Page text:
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dc.contributor.authorBecker, A.
dc.contributor.authorDubose, J.
dc.contributor.authorIsrael Trauma Group
dc.date.accessioned2020-02-04T16:19:39Z
dc.date.available2020-02-04T16:19:39Z
dc.date.issued2020
dc.identifier.urihttps://www.scopus.com/inward/record.uri?eid=2-s2.0-85078467865&doi=10.1016%2fj.cjtee.2019.09.002&partnerID=40&md5=844883da6b3f05a51e79a226cb531604
dc.identifier.urihttp://hdl.handle.net/10713/11669
dc.description.abstractPurpose: Pelvic fracture evaluation with abdominopelvic computed tomography (CT) and formal CT cystography for rule out of urine bladder injury have been commonly employed in pediatric trauma patients. The additional delayed imaging required to obtain optimal CT cystography is, however, associated with increased doses of ionizing radiation to pelvic organs and represent a significant risk in the pediatric population for future carcinogenic risk. We hypothesized that avoidance of routine CT cystography among pediatric pelvic fracture victims would not result in an appreciable rate of missed bladder injuries and would aid in mitigating the radiation exposure risk associated with these additional images. Methods: A retrospective cohort study involving blunt trauma pelvic fractures among pediatric trauma patients (age<14) between the years 1997 and 2016 was conducted utilizing the Israeli National Trauma Registry. Statistical analysis was performed using SAS statistical software version 9.4 via the tests of Chi-square test and two-sided Fisher's exact test. A p value of less than 0.05 was considered statistically significant. Results: A total of 1072 children were identified from the registry for inclusion. Mean age of patients was 7.7 years (range 0–14) and 713 (66.5%) were male. Overall mortality in this population was 4.1% (44/1072). Only 2.1% (23) of pediatric patients with pelvic fractures had bladder injury identified, with just 9 children having intraperitoneal bladder rupture (0.8% of all the patients). Conclusion: The vast majority of blunt pediatric trauma victims with pelvic fractures do not have urine bladder injuries. Based on our study results we do not recommend the routine utilization of CT cystography in this unique population.en_US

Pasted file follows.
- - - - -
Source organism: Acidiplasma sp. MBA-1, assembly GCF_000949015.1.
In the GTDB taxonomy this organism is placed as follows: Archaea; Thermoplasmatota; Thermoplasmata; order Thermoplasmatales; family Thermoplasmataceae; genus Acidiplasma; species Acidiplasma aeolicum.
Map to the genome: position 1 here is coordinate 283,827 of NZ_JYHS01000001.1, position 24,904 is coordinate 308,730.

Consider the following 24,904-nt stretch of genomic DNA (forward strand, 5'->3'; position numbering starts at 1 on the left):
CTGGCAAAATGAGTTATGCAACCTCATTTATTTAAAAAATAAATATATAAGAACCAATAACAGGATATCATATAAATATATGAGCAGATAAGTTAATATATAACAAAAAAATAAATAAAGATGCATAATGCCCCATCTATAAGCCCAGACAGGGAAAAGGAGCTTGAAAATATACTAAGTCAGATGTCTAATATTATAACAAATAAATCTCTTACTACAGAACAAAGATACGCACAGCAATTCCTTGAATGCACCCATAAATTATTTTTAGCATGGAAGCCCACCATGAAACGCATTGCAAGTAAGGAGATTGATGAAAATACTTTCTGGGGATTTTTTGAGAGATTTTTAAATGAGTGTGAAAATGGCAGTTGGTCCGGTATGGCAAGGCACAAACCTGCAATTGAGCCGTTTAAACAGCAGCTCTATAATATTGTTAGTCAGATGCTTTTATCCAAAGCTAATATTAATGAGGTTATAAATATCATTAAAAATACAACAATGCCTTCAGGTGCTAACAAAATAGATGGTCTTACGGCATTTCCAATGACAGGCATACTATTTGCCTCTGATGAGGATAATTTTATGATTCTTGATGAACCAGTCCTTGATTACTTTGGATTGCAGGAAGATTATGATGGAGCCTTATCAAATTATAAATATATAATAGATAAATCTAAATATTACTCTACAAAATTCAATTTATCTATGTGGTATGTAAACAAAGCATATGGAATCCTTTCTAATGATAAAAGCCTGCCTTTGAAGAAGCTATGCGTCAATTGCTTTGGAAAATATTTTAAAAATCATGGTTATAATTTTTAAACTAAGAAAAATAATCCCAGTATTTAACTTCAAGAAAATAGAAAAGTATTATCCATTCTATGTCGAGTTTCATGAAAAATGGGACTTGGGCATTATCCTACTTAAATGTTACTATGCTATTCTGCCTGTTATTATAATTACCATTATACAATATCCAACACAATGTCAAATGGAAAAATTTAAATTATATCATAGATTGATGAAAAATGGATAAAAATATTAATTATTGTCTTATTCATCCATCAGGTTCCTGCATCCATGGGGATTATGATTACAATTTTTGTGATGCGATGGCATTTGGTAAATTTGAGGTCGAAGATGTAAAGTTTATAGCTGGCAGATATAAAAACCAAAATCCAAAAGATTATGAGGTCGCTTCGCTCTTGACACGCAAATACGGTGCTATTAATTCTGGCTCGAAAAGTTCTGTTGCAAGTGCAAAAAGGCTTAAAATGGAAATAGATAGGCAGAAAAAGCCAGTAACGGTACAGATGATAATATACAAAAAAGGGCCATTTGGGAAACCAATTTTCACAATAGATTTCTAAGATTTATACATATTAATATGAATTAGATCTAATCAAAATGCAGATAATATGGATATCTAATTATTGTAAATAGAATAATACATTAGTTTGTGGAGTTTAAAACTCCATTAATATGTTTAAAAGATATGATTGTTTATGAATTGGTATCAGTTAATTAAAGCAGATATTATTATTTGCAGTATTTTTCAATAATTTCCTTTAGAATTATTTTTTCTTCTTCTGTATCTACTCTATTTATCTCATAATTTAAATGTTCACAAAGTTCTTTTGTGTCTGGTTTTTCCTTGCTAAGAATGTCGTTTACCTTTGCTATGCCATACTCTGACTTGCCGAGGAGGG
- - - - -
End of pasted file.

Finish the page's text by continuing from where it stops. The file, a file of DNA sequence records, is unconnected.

dc.description.urihttps://doi.org/10.1016/j.cjtee.2019.09.002en_US
dc.language.isoen_USen_US
dc.publisherElsevier B.V.en_US
dc.relation.ispartofChinese Journal of Traumatology - English Edition
dc.subjectBladder injuryen_US
dc.subjectChilden_US
dc.subjectCystographyen_US
dc.subjectPelvic fractureen_US
dc.subjectTomography X-ray computeden_US
dc.titleIs computed tomography cystography indicated in children with pelvic fractures?en_US
dc.typeArticleen_US
dc.identifier.doi10.1016/j.cjtee.2019.09.002


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